What further annoyed me was how it didn't register to the club’s hiring managers or the DJ himself that the DJ’s day job might pose as a conflict of interest. And it became evident that there were no discretionary measures discussed about how the DJ should behave if he were to see any of the women he works with at the bank he manages. You know, little things like not acting like he knows us, not mentioning the club ever, and certainly not standing over the teller’s shoulder eyeing the screen that reveals all of our private identity and account information as he’s engaging us in conversation. All things that, you guessed it, I actually experienced. Though I wish it stopped there…
One summer day, I waltzed into the bank as I often do post work-weekend to make a deposit. I previously used the ATM to make deposits, but after the machine ate a $100 bill and falsely told me it returned it to me..But did not..Nor did the bank agree with me after I filed a formal complaint with the their corporate office and they completed their “thorough investigation.” Instead they kept the $100 dollars that I traded back breaking labor for, and so I no longer use the ATM. Instead, I now walk my ass in the building and look a human in the eye as they confirm each and every deposit.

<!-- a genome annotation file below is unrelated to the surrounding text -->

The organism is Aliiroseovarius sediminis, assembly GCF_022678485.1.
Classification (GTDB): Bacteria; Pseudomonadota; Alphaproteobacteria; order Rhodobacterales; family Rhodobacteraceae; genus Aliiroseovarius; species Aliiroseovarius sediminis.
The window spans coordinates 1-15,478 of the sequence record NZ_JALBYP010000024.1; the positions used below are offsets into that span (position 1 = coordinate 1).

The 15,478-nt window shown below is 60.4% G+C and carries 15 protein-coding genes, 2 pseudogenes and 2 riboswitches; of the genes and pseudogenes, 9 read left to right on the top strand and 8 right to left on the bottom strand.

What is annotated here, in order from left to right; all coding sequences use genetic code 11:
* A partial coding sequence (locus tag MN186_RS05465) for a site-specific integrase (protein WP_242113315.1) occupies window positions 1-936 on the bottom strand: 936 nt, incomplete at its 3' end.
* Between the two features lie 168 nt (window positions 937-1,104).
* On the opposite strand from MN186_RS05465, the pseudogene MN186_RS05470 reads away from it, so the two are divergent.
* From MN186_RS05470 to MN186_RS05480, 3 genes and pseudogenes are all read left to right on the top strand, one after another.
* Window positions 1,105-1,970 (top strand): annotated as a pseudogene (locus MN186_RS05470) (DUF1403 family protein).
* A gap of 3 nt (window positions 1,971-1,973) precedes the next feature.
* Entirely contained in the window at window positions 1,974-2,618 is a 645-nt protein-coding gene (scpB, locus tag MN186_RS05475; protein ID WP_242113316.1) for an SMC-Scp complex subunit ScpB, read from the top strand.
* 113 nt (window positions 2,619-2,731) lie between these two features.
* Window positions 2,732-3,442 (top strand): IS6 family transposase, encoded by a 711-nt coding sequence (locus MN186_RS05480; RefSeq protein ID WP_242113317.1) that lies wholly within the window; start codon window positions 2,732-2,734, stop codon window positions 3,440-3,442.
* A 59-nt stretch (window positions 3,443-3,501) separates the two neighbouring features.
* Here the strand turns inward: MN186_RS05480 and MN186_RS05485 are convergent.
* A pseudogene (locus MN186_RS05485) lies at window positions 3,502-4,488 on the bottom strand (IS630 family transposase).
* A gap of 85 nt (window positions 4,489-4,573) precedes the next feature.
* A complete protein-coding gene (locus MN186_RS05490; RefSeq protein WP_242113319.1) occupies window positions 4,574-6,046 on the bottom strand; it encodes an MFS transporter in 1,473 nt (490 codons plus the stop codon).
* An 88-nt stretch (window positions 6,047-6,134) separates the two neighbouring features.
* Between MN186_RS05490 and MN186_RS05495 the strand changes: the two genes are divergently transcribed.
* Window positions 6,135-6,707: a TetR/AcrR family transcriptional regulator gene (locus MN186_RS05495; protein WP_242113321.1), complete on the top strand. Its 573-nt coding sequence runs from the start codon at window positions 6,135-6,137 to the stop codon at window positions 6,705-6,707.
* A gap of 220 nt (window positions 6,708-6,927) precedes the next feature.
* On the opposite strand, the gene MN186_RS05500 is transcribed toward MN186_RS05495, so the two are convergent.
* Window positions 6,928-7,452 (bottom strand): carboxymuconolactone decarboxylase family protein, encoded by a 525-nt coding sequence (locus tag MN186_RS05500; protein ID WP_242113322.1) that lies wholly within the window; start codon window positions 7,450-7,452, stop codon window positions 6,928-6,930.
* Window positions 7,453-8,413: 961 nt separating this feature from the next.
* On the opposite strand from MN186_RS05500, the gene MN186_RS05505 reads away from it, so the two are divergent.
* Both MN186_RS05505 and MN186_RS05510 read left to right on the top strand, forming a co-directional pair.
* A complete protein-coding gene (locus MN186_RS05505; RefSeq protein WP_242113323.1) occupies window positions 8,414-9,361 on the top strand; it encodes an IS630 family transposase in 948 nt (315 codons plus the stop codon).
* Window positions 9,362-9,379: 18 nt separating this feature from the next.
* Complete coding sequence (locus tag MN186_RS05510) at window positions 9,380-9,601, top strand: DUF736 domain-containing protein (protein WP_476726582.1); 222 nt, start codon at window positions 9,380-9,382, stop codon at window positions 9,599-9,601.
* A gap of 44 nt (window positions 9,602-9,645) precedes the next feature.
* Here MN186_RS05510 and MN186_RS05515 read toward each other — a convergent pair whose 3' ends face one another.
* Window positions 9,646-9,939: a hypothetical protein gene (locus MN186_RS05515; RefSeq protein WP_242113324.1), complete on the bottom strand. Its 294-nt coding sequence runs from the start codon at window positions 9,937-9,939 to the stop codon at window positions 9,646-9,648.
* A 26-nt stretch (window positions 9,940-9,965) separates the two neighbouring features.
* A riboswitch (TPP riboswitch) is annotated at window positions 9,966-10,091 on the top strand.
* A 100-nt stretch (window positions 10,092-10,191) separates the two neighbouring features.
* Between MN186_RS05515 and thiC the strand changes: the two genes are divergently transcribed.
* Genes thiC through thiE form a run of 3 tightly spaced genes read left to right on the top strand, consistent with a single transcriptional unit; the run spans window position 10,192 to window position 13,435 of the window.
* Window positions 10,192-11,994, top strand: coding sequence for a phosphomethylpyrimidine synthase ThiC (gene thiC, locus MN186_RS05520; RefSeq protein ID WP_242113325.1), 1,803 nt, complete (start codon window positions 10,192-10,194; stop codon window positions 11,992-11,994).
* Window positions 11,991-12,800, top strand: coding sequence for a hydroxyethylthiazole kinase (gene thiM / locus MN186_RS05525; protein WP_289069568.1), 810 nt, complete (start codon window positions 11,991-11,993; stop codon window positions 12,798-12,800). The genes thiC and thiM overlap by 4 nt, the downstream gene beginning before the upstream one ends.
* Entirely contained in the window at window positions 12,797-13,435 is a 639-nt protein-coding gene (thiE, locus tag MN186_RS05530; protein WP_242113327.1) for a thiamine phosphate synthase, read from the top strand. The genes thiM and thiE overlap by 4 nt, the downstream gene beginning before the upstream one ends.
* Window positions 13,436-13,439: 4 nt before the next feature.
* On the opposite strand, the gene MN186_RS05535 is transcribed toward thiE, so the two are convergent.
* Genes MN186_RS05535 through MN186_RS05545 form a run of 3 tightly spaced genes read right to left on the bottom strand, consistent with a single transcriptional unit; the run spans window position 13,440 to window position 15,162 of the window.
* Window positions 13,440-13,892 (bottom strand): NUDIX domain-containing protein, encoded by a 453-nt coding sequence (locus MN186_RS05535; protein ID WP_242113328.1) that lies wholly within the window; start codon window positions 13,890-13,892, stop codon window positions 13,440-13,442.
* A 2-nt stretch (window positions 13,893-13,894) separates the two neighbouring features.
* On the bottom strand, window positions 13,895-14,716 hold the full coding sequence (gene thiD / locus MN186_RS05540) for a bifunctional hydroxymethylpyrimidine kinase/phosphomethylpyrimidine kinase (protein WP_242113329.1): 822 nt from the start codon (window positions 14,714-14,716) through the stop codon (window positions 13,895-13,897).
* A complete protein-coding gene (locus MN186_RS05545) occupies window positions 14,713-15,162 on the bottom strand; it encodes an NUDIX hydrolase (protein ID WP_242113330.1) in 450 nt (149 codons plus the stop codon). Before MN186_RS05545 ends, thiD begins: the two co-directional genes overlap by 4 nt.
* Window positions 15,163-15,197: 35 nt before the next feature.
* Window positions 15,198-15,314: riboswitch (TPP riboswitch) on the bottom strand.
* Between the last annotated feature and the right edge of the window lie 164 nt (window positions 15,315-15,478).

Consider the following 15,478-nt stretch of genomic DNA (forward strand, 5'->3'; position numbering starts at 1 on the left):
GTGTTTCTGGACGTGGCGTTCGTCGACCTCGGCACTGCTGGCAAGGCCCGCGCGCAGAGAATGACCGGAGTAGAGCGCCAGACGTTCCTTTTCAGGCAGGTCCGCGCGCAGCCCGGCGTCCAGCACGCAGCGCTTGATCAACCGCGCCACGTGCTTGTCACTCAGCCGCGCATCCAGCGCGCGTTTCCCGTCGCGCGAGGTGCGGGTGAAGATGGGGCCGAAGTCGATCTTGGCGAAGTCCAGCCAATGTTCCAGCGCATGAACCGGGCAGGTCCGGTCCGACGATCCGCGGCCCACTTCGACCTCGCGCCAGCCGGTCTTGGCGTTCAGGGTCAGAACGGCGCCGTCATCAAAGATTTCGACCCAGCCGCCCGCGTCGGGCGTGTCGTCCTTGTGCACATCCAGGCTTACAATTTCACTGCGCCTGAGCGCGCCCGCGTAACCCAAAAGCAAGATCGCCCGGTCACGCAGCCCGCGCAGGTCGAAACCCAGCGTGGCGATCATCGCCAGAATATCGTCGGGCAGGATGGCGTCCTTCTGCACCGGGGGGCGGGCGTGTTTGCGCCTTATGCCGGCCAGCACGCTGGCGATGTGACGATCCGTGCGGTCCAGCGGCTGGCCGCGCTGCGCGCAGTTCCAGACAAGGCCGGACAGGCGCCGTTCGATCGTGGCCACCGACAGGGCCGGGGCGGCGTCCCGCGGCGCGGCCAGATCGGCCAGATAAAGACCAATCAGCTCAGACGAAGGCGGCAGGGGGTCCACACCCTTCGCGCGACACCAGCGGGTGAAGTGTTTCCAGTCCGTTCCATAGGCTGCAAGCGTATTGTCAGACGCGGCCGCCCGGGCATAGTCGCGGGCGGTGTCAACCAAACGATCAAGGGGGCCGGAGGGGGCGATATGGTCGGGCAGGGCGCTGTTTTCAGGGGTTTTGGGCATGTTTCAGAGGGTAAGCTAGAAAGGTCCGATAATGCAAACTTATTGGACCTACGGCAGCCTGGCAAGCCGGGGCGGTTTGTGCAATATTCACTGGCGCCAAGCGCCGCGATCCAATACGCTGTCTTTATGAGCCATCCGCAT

On this particular day I was wearing a vintage 70’s halter top that I’ve prized as a summer staple since I thrifted it in my early twenties. It’s clearly home made and I like to imagine that some righteous anti-military-industrial-complex working woman made it in her humble apartment to wear at her next rally. Women love it and compliment me often when I wear it. And the teller was quick to do the same when I walked up to her window.
We exchanged pleasantries. Then somewhere between me placing a stack of mixed bills in the tray, instructing her to deposit it into checking and her counting said bills, her initial small talk about my top began to wane. She slowly cocked her head. I recognized this cue. But by the time I translated her shift in energy and body language as her having misinterpreted my politeness for an invitation to pry, it was too late. I braced myself for impact: